Although one part of Peeblesshire will still be exempt from hosting wind farms, others may not be so lucky as Scotland’s drive to have all its energy needs met from renewable sources goes up a gear.
Concerned councillors have now called on the Scottish Government to ensure new planning rules do not result in an unchecked proliferation of turbines at unsuitable sites across the Borders.
Even SNP members, who dominate the ruling administration on Scottish Borders Council, have backed the call for a more measured Scottish planning policy (SPP) which is in the gift of the Holyrood legislature and is currently being reviewed.
Underpinning a large chunk of the national strategy, which will inform local planning decisions, is a commitment that 100 per cent of Scotland’s energy needs will be met from renewable sources by 2020.
And the Scottish government considers that wind energy will play a “significant role” in achieving that target, asserting that “wind energy in appropriate locations” should be supported by local planning committees.
A new national planning framework sets out those areas where wind energy will not be supported from a national perspective.
These include national parks and national scenic areas (NSAs) of which there are just two in the Borders: in Upper Tweeddale and Eildon/Leaderfoot.
The Upper Tweeddale NSA is to the south west of Peebles, comprising 12,000 hectares of unspoiled land either side of the rising River Tweed (and the B712 road) as its skirts Broughton, Dawyck, Stobo and Kirkton Manor. The northern part of the NSA includes Neidpath Castle.
But fears that other scenic areas could be sacrificed on the altar of the renewable energy target were expressed when the full council met to discuss a formal response to the national strategy.
“South of the border, the renewables target is a much more realistic 20 per cent by 2020,” said Councillor Michael Cook (Ind).
He claimed that when he looked north from his home in eastern Berwickshire, the landscape was scarred with wind farms which SBC’s planning committee had rejected, but which were given the go-ahead on appeal to Scottish ministers.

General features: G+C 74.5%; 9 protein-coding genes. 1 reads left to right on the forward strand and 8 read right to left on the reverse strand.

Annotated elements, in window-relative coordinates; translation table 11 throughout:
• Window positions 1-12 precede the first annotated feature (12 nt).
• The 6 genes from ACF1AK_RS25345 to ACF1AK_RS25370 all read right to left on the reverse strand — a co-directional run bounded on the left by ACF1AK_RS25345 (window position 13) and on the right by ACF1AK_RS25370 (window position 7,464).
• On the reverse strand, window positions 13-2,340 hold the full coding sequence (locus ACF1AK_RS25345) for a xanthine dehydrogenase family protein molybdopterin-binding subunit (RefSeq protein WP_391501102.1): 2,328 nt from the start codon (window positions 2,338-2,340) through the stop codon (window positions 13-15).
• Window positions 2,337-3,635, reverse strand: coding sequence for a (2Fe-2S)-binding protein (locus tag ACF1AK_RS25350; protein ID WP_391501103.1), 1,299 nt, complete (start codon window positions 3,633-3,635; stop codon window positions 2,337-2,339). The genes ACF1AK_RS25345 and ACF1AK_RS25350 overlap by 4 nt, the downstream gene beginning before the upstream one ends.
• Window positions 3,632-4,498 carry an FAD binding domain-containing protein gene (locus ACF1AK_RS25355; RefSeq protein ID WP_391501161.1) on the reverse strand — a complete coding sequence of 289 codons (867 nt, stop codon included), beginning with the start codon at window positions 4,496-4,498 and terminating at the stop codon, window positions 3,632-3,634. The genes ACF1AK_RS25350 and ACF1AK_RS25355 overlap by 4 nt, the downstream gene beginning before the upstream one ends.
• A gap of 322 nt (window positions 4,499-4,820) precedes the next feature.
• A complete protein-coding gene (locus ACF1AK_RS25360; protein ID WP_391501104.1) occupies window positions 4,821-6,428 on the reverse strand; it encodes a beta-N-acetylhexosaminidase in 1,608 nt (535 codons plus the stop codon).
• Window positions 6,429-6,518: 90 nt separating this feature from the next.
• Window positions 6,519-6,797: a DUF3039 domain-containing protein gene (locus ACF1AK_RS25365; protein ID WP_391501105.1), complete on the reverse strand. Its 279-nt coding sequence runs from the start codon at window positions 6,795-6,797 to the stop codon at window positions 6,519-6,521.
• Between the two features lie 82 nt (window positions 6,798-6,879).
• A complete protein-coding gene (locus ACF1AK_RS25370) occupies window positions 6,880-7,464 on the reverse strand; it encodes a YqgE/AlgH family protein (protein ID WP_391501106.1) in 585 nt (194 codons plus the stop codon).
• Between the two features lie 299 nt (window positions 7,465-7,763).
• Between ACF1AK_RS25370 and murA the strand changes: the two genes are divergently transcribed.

“The Government in Edinburgh is being vainglorious in its pursuit of its renewables target,” said Mr Cook.
“The SSP puts great store in a planning system which delivers economic growth, yet tourism is a key player in the Borders economy.
“To meet the renewables target we could see a doubling of wind farms in our region yet the SSP offers us no additional protection.
“A huge amount of damage has already been inflicted on our most beautiful scenery and for more of the same to happen will be an unkind legacy to leave future generations.”
Mr Cook urged his colleagues to back a series of responses to the national planning policy, outlined in a report presented by Brian Frater, SBC’s head of planning.
That support was given without dissent.
The report observed that the Borders “is starting to reach the stage where there is an increased potential for cumulative impact arising from wind farms and this is leading to an increase in public concern”.
“Pressure [on the region] may increase as a result of the SPP proposal to provide enhanced protection for Scotland’s most valued landscape where wind farms will not be acceptable.”
But that category excludes, for example, the many sites of special scientific interest in the Borders.
Mr Frater claimed the SPP also gave “inadequate status” to other important areas in the region including scenic and long distance walking routes.
These “key tourism resources”, along with local natural heritage designations, must, said Mr Frater, be given an enhanced status to prevent development.
“Failure to give appropriate protection to essential resources for economic prosperity endangers the future prosperity of the Borders,” he added.
He felt the council’s own study of landscape capacity should be the baseline for all potential wind turbines and be a “key determinant in consideration of wind turbine applications”.
The council also wants Holyrood to reconsider the minimum permitted distance, currently 2.5km, between wind turbines and houses, given that the structures now averaged a height of 120 metres.
And the council strongly objects to the SSP provision that the offer of community cash benefits by wind farm operators could be material in determining a wind farm application.
“The council strongly proposes that the Scottish Government removes any reference to financial inducement as a material consideration in the determination of planning proposals for wind turbines.”
|Wind Watch relies entirely
on User Funding